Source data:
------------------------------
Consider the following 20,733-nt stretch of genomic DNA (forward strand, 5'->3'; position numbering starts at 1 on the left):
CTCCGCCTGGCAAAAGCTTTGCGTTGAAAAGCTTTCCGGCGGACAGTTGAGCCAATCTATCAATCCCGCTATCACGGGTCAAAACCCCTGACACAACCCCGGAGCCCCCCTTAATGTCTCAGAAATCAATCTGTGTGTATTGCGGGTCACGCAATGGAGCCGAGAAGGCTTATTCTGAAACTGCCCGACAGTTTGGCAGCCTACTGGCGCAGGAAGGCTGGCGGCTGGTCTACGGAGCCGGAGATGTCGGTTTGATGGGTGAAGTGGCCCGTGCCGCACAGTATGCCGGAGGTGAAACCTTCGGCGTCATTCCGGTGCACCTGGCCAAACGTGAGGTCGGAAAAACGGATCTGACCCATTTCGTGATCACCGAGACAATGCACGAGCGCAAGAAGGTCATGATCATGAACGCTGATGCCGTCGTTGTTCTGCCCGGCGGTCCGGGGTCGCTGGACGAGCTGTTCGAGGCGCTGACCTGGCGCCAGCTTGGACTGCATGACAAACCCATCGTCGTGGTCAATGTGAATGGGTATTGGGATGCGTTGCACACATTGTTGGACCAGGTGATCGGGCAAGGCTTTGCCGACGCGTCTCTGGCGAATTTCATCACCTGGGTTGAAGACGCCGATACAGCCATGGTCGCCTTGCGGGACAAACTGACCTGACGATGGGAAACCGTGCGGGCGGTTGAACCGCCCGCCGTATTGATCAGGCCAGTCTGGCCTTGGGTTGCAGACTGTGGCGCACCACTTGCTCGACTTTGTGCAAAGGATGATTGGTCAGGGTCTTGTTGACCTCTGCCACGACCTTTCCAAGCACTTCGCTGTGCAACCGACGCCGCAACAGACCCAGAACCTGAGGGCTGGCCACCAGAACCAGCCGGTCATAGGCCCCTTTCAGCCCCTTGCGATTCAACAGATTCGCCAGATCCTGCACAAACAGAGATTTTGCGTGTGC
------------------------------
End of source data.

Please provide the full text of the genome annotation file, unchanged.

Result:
Consider the following 20,733-nt stretch of genomic DNA (forward strand, 5'->3'; position numbering starts at 1 on the left):
CTCCGCCTGGCAAAAGCTTTGCGTTGAAAAGCTTTCCGGCGGACAGTTGAGCCAATCTATCAATCCCGCTATCACGGGTCAAAACCCCTGACACAACCCCGGAGCCCCCCTTAATGTCTCAGAAATCAATCTGTGTGTATTGCGGGTCACGCAATGGAGCCGAGAAGGCTTATTCTGAAACTGCCCGACAGTTTGGCAGCCTACTGGCGCAGGAAGGCTGGCGGCTGGTCTACGGAGCCGGAGATGTCGGTTTGATGGGTGAAGTGGCCCGTGCCGCACAGTATGCCGGAGGTGAAACCTTCGGCGTCATTCCGGTGCACCTGGCCAAACGTGAGGTCGGAAAAACGGATCTGACCCATTTCGTGATCACCGAGACAATGCACGAGCGCAAGAAGGTCATGATCATGAACGCTGATGCCGTCGTTGTTCTGCCCGGCGGTCCGGGGTCGCTGGACGAGCTGTTCGAGGCGCTGACCTGGCGCCAGCTTGGACTGCATGACAAACCCATCGTCGTGGTCAATGTGAATGGGTATTGGGATGCGTTGCACACATTGTTGGACCAGGTGATCGGGCAAGGCTTTGCCGACGCGTCTCTGGCGAATTTCATCACCTGGGTTGAAGACGCCGATACAGCCATGGTCGCCTTGCGGGACAAACTGACCTGACGATGGGAAACCGTGCGGGCGGTTGAACCGCCCGCCGTATTGATCAGGCCAGTCTGGCCTTGGGTTGCAGACTGTGGCGCACCACTTGCTCGACTTTGTGCAAAGGATGATTGGTCAGGGTCTTGTTGACCTCTGCCACGACCTTTCCAAGCACTTCGCTGTGCAACCGACGCCGCAACAGACCCAGAACCTGAGGGCTGGCCACCAGAACCAGCCGGTCATAGGCCCCTTTCAGCCCCTTGCGATTCAACAGATTCGCCAGATCCTGCACAAACAGAGATTTTGCGTGTGC